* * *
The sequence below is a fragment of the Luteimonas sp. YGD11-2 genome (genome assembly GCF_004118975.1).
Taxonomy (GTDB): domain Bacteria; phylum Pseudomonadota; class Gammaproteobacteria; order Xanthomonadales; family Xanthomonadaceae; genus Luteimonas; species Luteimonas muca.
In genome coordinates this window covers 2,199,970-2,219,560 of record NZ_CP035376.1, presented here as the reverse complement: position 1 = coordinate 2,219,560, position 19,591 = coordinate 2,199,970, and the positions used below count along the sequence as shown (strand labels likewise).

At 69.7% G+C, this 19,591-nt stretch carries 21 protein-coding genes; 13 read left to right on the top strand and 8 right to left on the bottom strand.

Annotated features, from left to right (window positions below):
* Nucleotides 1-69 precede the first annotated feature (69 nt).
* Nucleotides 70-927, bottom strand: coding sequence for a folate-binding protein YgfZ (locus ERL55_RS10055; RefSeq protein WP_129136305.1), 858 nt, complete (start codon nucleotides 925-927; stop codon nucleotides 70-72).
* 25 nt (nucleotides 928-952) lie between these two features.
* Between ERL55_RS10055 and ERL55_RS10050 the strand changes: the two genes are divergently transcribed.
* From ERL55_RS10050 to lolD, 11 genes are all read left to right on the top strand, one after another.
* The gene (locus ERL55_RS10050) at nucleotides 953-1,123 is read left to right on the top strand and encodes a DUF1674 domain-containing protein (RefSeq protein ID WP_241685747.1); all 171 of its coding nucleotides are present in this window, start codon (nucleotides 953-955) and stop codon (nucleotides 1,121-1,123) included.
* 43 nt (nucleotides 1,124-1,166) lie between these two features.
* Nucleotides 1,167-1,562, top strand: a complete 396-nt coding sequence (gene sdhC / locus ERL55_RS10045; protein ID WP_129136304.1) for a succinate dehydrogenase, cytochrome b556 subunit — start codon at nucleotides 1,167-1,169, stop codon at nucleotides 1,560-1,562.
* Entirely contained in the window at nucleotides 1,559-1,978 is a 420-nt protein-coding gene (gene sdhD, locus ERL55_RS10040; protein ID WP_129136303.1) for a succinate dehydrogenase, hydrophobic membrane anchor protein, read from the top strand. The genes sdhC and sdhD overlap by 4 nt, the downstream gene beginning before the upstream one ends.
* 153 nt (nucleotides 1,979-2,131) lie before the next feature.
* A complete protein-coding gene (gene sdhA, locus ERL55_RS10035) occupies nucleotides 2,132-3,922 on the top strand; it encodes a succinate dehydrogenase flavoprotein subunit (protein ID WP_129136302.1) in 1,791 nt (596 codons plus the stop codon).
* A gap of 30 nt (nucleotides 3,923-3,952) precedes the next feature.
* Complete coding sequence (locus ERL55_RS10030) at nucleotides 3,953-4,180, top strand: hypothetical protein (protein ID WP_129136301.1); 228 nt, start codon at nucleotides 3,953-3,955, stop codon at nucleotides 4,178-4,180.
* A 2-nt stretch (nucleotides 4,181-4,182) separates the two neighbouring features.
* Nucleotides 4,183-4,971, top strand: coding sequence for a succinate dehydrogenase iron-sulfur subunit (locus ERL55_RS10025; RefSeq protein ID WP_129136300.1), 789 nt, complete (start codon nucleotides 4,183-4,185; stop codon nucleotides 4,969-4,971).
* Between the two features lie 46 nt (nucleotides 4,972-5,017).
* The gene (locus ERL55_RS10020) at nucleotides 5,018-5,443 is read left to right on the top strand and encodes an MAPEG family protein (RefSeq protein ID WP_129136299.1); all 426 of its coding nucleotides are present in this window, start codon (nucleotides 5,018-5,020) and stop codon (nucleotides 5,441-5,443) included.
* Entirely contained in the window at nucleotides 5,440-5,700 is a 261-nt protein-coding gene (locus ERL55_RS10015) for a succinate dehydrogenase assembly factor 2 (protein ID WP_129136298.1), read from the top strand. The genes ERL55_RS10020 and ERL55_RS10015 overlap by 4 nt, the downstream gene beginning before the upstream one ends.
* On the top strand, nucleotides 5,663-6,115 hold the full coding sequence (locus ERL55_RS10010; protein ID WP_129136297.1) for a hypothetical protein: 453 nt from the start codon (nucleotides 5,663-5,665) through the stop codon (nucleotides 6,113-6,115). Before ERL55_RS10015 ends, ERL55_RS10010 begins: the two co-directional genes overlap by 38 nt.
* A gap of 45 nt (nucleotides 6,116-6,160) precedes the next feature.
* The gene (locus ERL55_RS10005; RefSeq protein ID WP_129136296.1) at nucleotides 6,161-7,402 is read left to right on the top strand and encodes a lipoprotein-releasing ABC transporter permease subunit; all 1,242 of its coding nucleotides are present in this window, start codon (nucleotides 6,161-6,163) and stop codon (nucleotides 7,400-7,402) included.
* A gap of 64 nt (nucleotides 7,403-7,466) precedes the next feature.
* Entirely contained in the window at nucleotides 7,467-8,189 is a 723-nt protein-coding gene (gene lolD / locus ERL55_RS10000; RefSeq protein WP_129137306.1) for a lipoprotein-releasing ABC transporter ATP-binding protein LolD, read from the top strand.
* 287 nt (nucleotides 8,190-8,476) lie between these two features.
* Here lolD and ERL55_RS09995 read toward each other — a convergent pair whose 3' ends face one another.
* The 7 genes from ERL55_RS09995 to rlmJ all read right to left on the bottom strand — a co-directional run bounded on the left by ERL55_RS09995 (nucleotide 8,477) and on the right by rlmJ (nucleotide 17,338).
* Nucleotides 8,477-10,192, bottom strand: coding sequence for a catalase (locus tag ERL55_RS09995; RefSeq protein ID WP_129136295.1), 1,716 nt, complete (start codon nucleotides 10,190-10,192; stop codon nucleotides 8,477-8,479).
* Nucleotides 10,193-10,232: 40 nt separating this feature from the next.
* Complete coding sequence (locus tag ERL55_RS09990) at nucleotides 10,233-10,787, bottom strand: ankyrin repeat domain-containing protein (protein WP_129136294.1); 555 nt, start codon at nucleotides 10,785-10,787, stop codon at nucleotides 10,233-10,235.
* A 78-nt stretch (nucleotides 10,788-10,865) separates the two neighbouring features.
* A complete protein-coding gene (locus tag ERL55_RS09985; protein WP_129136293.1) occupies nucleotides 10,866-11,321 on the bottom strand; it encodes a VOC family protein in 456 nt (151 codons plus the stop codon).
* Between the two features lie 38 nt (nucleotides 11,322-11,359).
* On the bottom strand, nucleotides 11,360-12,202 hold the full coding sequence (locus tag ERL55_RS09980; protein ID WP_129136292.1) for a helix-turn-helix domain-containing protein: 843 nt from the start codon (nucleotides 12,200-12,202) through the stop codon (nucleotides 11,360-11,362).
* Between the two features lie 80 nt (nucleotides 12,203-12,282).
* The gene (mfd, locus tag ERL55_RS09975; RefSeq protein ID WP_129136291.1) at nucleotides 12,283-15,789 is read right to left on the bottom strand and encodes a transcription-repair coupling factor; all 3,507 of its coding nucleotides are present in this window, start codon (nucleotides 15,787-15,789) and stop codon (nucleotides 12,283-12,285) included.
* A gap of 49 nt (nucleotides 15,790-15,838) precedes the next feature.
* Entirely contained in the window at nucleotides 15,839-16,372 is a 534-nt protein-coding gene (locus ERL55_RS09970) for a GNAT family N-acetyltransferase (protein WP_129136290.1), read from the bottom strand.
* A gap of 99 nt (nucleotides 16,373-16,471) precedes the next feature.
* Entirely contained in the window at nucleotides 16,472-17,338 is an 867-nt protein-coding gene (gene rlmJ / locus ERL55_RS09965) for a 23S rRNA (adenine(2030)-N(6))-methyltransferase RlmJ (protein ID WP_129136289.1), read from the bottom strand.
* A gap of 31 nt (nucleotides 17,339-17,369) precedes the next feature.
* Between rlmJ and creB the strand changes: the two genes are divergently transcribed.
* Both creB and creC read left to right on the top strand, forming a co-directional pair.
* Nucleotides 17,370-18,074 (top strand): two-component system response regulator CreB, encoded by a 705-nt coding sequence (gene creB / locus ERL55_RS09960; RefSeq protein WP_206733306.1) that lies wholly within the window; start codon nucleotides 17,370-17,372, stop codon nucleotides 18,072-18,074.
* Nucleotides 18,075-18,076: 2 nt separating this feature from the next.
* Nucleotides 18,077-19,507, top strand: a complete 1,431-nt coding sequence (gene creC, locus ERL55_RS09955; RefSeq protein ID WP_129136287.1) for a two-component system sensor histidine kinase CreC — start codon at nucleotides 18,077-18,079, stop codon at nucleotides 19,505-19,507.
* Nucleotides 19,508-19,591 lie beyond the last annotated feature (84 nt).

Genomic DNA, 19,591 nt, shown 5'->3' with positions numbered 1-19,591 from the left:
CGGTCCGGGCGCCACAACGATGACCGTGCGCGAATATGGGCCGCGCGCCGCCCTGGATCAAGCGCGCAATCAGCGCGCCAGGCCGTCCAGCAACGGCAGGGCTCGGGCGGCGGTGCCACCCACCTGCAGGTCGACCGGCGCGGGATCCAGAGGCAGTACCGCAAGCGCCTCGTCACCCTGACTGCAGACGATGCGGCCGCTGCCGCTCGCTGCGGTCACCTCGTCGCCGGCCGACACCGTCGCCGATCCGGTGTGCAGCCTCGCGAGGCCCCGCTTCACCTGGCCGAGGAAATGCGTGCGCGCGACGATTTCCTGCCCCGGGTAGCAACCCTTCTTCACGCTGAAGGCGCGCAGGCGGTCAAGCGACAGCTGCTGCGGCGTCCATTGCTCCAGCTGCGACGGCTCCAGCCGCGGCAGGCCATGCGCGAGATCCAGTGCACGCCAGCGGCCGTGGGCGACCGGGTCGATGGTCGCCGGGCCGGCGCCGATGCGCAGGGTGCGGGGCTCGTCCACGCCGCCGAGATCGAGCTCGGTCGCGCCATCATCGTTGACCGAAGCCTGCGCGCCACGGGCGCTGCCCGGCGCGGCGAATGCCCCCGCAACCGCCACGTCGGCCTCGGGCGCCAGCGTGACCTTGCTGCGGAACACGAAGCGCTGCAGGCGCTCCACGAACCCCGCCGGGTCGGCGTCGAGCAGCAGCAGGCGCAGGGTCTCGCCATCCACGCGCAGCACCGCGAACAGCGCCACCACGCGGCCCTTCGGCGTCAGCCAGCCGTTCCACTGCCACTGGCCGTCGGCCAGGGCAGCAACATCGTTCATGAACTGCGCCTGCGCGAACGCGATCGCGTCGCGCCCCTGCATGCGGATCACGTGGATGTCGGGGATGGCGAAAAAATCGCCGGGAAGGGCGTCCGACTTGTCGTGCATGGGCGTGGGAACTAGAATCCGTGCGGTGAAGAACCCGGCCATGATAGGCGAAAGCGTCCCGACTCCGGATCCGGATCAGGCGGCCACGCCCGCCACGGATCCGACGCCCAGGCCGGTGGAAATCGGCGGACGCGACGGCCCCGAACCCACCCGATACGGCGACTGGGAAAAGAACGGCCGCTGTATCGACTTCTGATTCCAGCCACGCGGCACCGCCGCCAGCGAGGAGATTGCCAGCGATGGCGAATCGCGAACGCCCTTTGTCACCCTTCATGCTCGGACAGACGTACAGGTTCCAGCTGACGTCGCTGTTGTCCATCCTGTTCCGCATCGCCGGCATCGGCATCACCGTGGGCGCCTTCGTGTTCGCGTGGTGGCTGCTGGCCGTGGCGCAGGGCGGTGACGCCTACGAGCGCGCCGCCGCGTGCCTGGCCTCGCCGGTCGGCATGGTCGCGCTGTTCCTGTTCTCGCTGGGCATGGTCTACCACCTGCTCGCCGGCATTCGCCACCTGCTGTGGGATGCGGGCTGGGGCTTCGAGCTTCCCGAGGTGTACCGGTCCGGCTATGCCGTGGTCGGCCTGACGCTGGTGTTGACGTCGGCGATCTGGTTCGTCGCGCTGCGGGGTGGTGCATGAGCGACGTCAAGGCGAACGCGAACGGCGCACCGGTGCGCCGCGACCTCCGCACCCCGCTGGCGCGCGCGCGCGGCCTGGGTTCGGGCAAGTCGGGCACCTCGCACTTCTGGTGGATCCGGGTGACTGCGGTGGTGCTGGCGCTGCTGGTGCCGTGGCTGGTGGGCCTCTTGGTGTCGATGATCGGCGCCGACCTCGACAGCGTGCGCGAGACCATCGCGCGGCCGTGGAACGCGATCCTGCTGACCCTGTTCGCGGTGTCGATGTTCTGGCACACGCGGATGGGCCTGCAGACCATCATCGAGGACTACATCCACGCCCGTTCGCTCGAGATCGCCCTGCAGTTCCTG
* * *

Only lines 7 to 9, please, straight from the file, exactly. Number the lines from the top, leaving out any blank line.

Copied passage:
* Nucleotides 70-927, bottom strand: coding sequence for a folate-binding protein YgfZ (locus ERL55_RS10055; RefSeq protein WP_129136305.1), 858 nt, complete (start codon nucleotides 925-927; stop codon nucleotides 70-72).
* 25 nt (nucleotides 928-952) lie between these two features.
* Between ERL55_RS10055 and ERL55_RS10050 the strand changes: the two genes are divergently transcribed.